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265 Possible Causes for Dyspnea, Neck Mass, Vocal Cord Paralysis

  • Medullary Thyroid Carcinoma

    Sixteen years later, the patient presented with left neck mass detected by ultrasound in the area of thyroid bed.[] About 30% of patients have vocal cord paralysis, and cervical metastases are palpable on examination in 40% of patients.[] Shortness of breath ( dyspnea ). Similar to trouble swallowing, if a thyroid tumor is large enough, it can push against the windpipe and interfere with breathing.[]

  • Papillary Thyroid Carcinoma

    X-rays Alive with disease 10 (2 cases) 51/M Neck mass No Lung CR 131 I Alive with disease 59/M Neck mass Yes None CR 131 I Alive with disease 11 82/F Neck mass Yes Lung and[] Rare but worrisome presentations include hoarseness due to vocal cord paralysis and obstruction of the airway or esophagus.[] After administration of medication, his dyspnea improved and surgery was performed.[]

  • Hurthle Cell Carcinoma

    Dysphagia, dyspnea, voice changes and an apparent mass in the neck are main findings.[] There was a 3 cm complex mass on the left side of the neck, posterior to the carotid sheath structures and deep to the sternomastoid, indicative of lymph node metastases.[] Case Presentation A 57-year-old female with a 5-year history of HCC presented to the emergency room with a sudden onset of dyspnea.[]

  • Differentiated Thyroid Gland Carcinoma

    The most common symptoms of anaplastic thyroid cancer are the rapid growth of a neck mass and changes to voice and and swallowing.[] Rare but worrisome presentations include hoarseness due to vocal cord paralysis and obstruction of the airway or esophagus.[] Tracheal compression or invasion by thyroid cancer can result in hoarseness of voice, dyspnea or cough, especially with exertion or in the recumbent position, or hemoptysis[]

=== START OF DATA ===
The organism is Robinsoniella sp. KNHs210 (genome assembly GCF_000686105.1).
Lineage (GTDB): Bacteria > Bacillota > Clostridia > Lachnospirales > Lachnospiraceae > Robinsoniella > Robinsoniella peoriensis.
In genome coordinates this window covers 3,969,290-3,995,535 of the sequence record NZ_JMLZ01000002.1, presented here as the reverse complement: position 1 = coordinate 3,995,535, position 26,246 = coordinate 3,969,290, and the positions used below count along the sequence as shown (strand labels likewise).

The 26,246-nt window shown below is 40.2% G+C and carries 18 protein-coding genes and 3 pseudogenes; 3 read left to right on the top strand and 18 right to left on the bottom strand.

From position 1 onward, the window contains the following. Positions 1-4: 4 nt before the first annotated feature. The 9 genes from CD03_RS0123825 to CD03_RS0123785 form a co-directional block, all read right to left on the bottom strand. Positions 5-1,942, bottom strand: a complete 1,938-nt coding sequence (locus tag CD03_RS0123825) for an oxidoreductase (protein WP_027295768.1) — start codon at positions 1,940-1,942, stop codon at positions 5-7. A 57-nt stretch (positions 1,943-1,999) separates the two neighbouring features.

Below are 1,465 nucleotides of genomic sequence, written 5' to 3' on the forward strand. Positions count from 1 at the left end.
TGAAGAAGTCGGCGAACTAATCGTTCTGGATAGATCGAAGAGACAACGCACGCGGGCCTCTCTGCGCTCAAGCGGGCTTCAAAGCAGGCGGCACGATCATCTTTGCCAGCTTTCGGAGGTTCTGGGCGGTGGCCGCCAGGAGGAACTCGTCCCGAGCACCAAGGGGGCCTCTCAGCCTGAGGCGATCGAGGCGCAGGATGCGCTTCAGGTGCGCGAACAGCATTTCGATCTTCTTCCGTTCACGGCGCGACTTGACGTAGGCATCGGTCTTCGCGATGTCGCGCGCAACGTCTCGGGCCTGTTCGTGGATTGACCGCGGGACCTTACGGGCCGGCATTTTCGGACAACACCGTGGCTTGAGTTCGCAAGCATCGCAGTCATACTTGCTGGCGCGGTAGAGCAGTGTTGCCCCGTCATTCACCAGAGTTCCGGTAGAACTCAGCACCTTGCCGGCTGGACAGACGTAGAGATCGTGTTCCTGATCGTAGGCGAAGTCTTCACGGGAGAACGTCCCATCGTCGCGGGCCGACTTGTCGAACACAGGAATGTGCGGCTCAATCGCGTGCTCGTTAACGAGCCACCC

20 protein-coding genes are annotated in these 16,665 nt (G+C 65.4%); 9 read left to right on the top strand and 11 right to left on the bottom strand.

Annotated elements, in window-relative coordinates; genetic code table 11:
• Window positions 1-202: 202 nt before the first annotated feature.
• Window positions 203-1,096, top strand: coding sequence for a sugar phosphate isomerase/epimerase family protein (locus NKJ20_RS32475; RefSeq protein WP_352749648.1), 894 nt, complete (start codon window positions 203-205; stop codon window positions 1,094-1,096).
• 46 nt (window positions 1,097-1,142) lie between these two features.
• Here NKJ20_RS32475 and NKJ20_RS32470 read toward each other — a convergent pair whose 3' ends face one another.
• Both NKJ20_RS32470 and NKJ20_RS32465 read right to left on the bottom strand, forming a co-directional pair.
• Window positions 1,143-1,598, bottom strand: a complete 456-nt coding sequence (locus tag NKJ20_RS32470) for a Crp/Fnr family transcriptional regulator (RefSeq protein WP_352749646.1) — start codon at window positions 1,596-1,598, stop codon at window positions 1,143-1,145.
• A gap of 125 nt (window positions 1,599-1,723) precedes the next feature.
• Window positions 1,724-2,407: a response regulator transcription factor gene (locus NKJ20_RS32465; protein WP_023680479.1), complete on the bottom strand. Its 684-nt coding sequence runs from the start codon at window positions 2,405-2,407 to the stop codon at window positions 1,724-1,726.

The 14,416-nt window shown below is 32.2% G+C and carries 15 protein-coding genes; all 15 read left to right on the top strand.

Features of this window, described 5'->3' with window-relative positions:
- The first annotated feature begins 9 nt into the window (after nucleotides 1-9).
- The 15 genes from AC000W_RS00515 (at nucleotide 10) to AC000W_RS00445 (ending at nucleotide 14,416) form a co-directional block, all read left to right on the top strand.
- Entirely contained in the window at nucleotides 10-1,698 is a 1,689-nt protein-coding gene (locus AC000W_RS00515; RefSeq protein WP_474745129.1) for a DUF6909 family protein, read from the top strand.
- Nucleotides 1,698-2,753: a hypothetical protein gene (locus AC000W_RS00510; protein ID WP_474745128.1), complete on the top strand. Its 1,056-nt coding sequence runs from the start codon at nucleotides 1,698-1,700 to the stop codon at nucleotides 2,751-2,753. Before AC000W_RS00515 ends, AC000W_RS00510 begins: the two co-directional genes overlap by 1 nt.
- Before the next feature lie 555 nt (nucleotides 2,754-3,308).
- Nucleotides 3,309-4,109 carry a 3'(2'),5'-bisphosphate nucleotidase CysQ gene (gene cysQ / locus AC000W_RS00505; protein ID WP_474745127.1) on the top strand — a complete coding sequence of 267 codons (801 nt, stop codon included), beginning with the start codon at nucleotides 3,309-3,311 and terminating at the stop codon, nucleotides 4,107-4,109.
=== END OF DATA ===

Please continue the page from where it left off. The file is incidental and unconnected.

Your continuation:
• Carcinoma of the Larynx

    A 56-year-old, diabetic male presented with a 2.5-cm, left-sided neck mass. Fine needle aspiration showed a mixture of malignant squamous and spindle cells.[] Learn More About Topic Vocal Cord (Fold) Paralysis Vocal cord paralysis and paresis can result from abnormal function of the nerves that control your voice box muscles (laryngeal[] Dyspnea was the most common complaint. All patients underwent combined-modality treatment with surgical resection and external beam radiation.[]

  • Bronchogenic Carcinoma

    He also complained of a mass in his neck, which had grown slowly for over 5 years.[] Phrenic nerve Diaphragmatic paralysis Recurrent laryngeal N. Vocal cord paralysis. SVC Dilated neck & anterior chest wall veins. Pulmonary artery Pulmonary oligemia.[] A 30-year-old man patient was admitted to our clinic with complaints including cough, dyspnea, and chest pain.[]

  • Bilateral Vocal Cord Paralysis

    Fiberoptic bronchoscopy demonstrated bilateral vocal cord paralysis, and a CT scan of the neck demonstrated a right neck mass.[] Abstract Bilateral vocal cord paralysis in children with its many causes presents a challenging problem to the pediatric otolaryngologist.[] Management of severe dyspnea caused by association of these two complications of thyroidectomy means a great therapeutic challenge.[]

  • Superior Vena Cava Syndrome

    An 84-year-old man presented to endocrinology unit with gradually increasing neck mass, dysphagia, and shortness of breath.[] cord paralysis Horner's syndrome, which includes a constricted pupil, sagging eyelid, and lack of sweat on one side of the face SVCS may develop quickly and completely block[] Dyspnea at rest, cough, and chest pain were more frequent in the patients with malignancy.[]

  • Substernal Goiter

    mass.[] Six patients (5%) had postoperative hoarseness, 1 had permanent vocal cord paralysis, and 19 (15%) had transient postoperative hypocalcemia.[] A total of 197 had positional dyspnea, tracheal compression, or both.[]

  • Thyroid Lymphoma

    EVIDENCE SYNTHESIS: Primary thyroid lymphoma should be suspected in patients with a rapidly enlarging neck mass, especially in women with Hashimoto's thyroiditis.[] The patient presented here had complete recovery of vocal cord function following radiation therapy for a large thyroid lymphoma associated with vocal cord paralysis.[] Abstract Tumors originating in the neck are well-known causes of progressive dysphagia and dyspnea (including stridor), and thyroid lymphoma is an uncommon example.[]

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